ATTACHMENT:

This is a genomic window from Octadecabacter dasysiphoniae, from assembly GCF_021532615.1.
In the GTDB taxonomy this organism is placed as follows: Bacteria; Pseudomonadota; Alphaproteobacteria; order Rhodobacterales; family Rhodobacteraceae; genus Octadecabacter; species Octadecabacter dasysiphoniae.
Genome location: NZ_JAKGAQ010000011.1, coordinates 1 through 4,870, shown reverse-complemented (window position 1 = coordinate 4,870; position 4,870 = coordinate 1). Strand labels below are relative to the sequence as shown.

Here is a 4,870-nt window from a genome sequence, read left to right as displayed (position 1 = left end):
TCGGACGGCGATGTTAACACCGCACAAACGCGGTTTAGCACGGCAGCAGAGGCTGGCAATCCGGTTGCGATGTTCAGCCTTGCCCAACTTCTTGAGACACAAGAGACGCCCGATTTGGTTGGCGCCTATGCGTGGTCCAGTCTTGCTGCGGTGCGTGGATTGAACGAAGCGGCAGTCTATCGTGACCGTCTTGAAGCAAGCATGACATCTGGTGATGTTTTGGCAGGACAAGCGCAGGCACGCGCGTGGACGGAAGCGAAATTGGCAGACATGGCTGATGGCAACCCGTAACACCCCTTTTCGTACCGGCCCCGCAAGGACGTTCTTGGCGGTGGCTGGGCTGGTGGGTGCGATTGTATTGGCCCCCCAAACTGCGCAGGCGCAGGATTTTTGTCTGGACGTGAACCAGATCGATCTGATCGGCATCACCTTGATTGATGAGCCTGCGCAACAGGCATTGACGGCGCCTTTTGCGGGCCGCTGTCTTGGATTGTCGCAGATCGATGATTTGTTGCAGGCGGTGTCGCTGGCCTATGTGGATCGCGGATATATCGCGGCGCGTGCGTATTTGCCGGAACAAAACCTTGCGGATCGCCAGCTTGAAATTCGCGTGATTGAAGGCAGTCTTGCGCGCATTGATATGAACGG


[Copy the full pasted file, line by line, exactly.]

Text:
This is a genomic window from Octadecabacter dasysiphoniae, from assembly GCF_021532615.1.
In the GTDB taxonomy this organism is placed as follows: Bacteria; Pseudomonadota; Alphaproteobacteria; order Rhodobacterales; family Rhodobacteraceae; genus Octadecabacter; species Octadecabacter dasysiphoniae.
Genome location: NZ_JAKGAQ010000011.1, coordinates 1 through 4,870, shown reverse-complemented (window position 1 = coordinate 4,870; position 4,870 = coordinate 1). Strand labels below are relative to the sequence as shown.

Here is a 4,870-nt window from a genome sequence, read left to right as displayed (position 1 = left end):
TCGGACGGCGATGTTAACACCGCACAAACGCGGTTTAGCACGGCAGCAGAGGCTGGCAATCCGGTTGCGATGTTCAGCCTTGCCCAACTTCTTGAGACACAAGAGACGCCCGATTTGGTTGGCGCCTATGCGTGGTCCAGTCTTGCTGCGGTGCGTGGATTGAACGAAGCGGCAGTCTATCGTGACCGTCTTGAAGCAAGCATGACATCTGGTGATGTTTTGGCAGGACAAGCGCAGGCACGCGCGTGGACGGAAGCGAAATTGGCAGACATGGCTGATGGCAACCCGTAACACCCCTTTTCGTACCGGCCCCGCAAGGACGTTCTTGGCGGTGGCTGGGCTGGTGGGTGCGATTGTATTGGCCCCCCAAACTGCGCAGGCGCAGGATTTTTGTCTGGACGTGAACCAGATCGATCTGATCGGCATCACCTTGATTGATGAGCCTGCGCAACAGGCATTGACGGCGCCTTTTGCGGGCCGCTGTCTTGGATTGTCGCAGATCGATGATTTGTTGCAGGCGGTGTCGCTGGCCTATGTGGATCGCGGATATATCGCGGCGCGTGCGTATTTGCCGGAACAAAACCTTGCGGATCGCCAGCTTGAAATTCGCGTGATTGAAGGCAGTCTTGCGCGCATTGATATGAACGG